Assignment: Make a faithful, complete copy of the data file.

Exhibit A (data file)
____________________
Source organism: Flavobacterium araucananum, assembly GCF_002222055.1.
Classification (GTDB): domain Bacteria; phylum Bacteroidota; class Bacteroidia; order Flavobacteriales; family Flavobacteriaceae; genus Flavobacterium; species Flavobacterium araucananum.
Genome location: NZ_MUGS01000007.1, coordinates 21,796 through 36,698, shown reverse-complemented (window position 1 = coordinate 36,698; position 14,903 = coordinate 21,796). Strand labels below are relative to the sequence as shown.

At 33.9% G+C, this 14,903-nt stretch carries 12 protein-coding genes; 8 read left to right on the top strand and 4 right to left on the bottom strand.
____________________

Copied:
Source organism: Flavobacterium araucananum, assembly GCF_002222055.1.
Classification (GTDB): domain Bacteria; phylum Bacteroidota; class Bacteroidia; order Flavobacteriales; family Flavobacteriaceae; genus Flavobacterium; species Flavobacterium araucananum.
Genome location: NZ_MUGS01000007.1, coordinates 21,796 through 36,698, shown reverse-complemented (window position 1 = coordinate 36,698; position 14,903 = coordinate 21,796). Strand labels below are relative to the sequence as shown.

At 33.9% G+C, this 14,903-nt stretch carries 12 protein-coding genes; 8 read left to right on the top strand and 4 right to left on the bottom strand.